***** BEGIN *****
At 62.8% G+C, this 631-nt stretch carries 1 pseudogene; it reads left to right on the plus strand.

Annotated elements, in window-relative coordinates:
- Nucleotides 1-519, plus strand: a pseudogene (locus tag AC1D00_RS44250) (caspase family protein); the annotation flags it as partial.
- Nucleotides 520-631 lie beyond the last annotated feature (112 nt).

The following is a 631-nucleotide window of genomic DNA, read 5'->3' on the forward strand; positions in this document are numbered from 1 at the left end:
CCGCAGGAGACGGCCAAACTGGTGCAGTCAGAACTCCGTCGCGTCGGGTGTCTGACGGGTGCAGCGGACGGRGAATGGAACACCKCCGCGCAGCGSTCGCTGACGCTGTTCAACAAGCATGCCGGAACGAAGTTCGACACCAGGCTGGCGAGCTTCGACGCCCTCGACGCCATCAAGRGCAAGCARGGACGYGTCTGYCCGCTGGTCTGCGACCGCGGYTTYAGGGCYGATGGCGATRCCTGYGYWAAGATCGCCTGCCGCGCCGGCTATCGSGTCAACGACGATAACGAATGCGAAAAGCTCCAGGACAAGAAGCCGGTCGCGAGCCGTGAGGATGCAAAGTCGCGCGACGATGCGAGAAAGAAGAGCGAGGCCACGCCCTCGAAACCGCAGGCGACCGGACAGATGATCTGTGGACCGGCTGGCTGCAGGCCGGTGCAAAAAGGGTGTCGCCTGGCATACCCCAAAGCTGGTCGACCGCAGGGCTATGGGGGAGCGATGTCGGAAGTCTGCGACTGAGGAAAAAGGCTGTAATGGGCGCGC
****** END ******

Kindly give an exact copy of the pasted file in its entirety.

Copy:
At 62.8% G+C, this 631-nt stretch carries 1 pseudogene; it reads left to right on the plus strand.

Annotated elements, in window-relative coordinates:
- Nucleotides 1-519, plus strand: a pseudogene (locus tag AC1D00_RS44250) (caspase family protein); the annotation flags it as partial.
- Nucleotides 520-631 lie beyond the last annotated feature (112 nt).

The following is a 631-nucleotide window of genomic DNA, read 5'->3' on the forward strand; positions in this document are numbered from 1 at the left end:
CCGCAGGAGACGGCCAAACTGGTGCAGTCAGAACTCCGTCGCGTCGGGTGTCTGACGGGTGCAGCGGACGGRGAATGGAACACCKCCGCGCAGCGSTCGCTGACGCTGTTCAACAAGCATGCCGGAACGAAGTTCGACACCAGGCTGGCGAGCTTCGACGCCCTCGACGCCATCAAGRGCAAGCARGGACGYGTCTGYCCGCTGGTCTGCGACCGCGGYTTYAGGGCYGATGGCGATRCCTGYGYWAAGATCGCCTGCCGCGCCGGCTATCGSGTCAACGACGATAACGAATGCGAAAAGCTCCAGGACAAGAAGCCGGTCGCGAGCCGTGAGGATGCAAAGTCGCGCGACGATGCGAGAAAGAAGAGCGAGGCCACGCCCTCGAAACCGCAGGCGACCGGACAGATGATCTGTGGACCGGCTGGCTGCAGGCCGGTGCAAAAAGGGTGTCGCCTGGCATACCCCAAAGCTGGTCGACCGCAGGGCTATGGGGGAGCGATGTCGGAAGTCTGCGACTGAGGAAAAAGGCTGTAATGGGCGCGC